New research raise questions about the identity of Homo floresiensis, or does it?
Anyone who has read or seen the Lord of the Rings trilogy knows that the noble creatures called hobbits played a pivotal role. Recently, a team of anatomists have suggested that real-life hobbits were not the hobbits of Tolkien fame, but cretins known as Homo floresiensis, nick-named hobbits because of their small stature.
In the fall of 2004, Australian and Indonesian paleoanthropologists stunned the archeological world when they published evidence for hobbit-sized hominids that co-existed for a time with modern humans. Fossils recovered on the Flores Island of Indonesia indicate that these hominids stood just over three feet tall with a chimpanzee-like brain size (380 cm3). Their cranial and facial features appear to bear resemblance to Homo erectus and their post-cranial skeleton seems to combine characteristics of theaustralopithecines (like “Lucy”) and H. erectus. The paleoanthropologists who recovered these remains classified them as a new species, Homo floresiensis.
The most remarkable specimen recovered was a nearly complete skeleton of a female that dates to about 18,000 years in age. Other fossil and archeological evidence indicates that H. floresiensisexisted on Flores Island from about 95,000 to 12,000 years ago, when they became extinct. It appears that H. floresiensis, co-existed with modern humans. Still, paleoanthropologists are not sure if the hominids had any contact with human beings.
Archeological evidence and animal remains indicate that H. floresiensis hunted and scavenged the dwarf elephants on the island, as well as rats, fish, snakes, frogs, birds, and tortoises.
The coexistence of H. floresiensis with modern humans and their remarkable behavior—given their small brains—has prompted a minority of paleoanthropologists to argue that these creatures are microcephalic human beings. This interpretation of H. floresiensis has been met by skepticism from many paleoanthropologists.
Recently a team of scientists proposed that the hobbits were modern humans suffering from congenital hypothyroidism. This condition severely limits growth and results in a small brain. Researchers reached this conclusion after analyzing a cast of the only skull of H. floresiensis that has been recovered to date. They point to an enlarged pituitary fossa at the base of the skull behind the nasal cavity. This feature is a diagnostic for endemic cretinism that results from hypothyroidism.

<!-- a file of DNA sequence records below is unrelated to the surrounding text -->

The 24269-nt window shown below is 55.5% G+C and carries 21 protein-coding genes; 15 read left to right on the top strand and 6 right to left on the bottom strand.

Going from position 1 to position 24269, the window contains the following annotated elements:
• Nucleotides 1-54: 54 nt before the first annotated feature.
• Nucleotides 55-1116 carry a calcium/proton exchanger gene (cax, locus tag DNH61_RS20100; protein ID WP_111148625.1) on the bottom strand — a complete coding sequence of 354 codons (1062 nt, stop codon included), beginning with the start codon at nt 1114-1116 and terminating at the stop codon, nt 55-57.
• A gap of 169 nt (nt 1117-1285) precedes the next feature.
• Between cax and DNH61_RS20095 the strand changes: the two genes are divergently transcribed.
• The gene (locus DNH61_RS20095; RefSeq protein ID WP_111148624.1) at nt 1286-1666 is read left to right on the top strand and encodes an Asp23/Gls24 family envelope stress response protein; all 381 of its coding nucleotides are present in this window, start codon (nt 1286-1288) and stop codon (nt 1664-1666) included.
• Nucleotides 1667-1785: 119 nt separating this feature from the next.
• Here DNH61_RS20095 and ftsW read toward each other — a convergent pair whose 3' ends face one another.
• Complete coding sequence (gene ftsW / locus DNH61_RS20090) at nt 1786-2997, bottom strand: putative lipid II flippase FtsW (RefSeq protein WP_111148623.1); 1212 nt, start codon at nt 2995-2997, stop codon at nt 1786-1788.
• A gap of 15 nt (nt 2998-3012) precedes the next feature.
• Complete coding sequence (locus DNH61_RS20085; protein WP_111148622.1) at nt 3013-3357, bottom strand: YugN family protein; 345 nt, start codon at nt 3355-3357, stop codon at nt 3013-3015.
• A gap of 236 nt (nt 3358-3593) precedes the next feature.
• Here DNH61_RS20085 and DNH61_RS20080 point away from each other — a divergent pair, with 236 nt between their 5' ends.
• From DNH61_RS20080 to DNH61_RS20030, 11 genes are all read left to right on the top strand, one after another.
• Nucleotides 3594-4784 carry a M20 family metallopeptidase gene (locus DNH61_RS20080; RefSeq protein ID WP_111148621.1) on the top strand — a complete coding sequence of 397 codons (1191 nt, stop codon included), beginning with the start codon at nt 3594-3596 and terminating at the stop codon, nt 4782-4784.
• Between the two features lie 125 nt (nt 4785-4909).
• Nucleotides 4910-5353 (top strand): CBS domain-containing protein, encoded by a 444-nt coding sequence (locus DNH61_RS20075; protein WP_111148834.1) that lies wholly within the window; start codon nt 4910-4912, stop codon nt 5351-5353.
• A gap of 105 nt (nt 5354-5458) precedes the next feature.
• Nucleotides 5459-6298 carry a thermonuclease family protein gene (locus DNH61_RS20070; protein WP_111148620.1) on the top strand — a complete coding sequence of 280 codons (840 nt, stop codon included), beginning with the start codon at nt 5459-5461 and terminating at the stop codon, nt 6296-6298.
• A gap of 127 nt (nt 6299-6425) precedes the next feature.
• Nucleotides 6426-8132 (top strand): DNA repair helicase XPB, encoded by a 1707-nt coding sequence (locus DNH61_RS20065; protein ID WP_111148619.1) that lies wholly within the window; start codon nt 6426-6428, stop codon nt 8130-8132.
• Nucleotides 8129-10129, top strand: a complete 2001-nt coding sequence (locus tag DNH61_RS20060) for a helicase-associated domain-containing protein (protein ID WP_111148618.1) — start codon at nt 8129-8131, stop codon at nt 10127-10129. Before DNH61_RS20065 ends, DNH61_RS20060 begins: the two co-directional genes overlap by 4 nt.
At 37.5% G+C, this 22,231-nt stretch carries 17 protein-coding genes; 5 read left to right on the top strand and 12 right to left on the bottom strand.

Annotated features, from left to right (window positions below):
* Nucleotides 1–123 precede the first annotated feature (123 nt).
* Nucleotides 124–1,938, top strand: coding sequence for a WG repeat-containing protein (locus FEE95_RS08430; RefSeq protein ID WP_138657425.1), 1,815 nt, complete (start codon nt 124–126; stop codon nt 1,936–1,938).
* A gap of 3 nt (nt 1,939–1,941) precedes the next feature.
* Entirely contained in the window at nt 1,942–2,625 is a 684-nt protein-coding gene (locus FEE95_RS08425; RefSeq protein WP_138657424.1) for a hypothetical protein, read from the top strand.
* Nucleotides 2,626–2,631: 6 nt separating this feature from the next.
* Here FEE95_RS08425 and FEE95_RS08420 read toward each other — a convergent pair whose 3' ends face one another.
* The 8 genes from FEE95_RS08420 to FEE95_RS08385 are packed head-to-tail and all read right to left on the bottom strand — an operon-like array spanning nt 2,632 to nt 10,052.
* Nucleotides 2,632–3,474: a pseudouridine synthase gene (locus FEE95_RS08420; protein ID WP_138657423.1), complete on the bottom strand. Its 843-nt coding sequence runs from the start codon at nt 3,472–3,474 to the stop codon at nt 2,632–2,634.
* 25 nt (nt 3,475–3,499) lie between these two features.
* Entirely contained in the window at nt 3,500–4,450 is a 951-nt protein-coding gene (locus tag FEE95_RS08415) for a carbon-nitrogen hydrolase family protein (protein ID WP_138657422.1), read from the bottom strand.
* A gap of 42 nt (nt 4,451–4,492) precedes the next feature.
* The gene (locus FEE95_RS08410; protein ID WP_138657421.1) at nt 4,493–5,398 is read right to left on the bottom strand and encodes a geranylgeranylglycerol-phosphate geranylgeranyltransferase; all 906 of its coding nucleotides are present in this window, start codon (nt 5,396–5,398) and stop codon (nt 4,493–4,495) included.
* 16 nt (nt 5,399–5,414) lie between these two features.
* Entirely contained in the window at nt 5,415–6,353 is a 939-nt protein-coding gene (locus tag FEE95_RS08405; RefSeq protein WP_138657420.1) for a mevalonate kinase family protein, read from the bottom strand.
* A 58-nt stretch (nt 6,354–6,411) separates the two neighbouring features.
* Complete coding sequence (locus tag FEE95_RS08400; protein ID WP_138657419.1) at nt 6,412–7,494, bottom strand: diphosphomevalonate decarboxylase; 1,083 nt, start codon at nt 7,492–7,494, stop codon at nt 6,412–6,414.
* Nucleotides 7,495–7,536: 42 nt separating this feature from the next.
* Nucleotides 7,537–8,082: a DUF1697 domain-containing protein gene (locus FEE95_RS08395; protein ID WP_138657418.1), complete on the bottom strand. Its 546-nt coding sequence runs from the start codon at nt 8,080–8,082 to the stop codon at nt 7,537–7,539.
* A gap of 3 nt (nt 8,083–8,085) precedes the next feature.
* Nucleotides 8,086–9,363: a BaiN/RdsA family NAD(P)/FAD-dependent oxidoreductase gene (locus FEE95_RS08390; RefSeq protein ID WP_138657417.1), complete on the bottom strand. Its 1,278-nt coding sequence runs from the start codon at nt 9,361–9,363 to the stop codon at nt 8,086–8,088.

Other paleoanthropologists are unconvinced. They claim that the cast the researchers used in their analysis was a poor replica because the research team did not have access to the actual fossil. This is not uncommon in paleoanthropology. More often than not, researchers have to rely on replicas of the actual fossil specimen. If the replica is poorly made, analyses based on it will be flawed by definition. It appears as if this is the case for the replica that led the team of anatomists to conclude that the hobbits were cretins. The casts of the H. floresiensis skull that are part of the collections of Dean Falk and Ralph Holloway don’t show any evidence for an enlarged pituitary gland.
Peter Brown, who was among the paleoanthropologists who discovered H. floresiensis, also disagrees with the cretin interpretation. He maintains that the actual specimen has a poorly preserved pituitary fossa that doesn’t permit the measurements needed to support the notion that this hominid suffered from hypothyroidism. Brown is one of the few scientists who have seen and handled the actual H. floresiensis skull fossil.
At this juncture, it appears that the original interpretation of the Flores fossils stands. The hobbits aren’t cretins, but remarkable creatures that had close kinship to H. erectus. For a discussion of why it’s unlikely that H. floresiensis were microcephalic humans and of how these hominids fit into RTB’s human origins model, see the article I wrote for our free minimagazine Connections.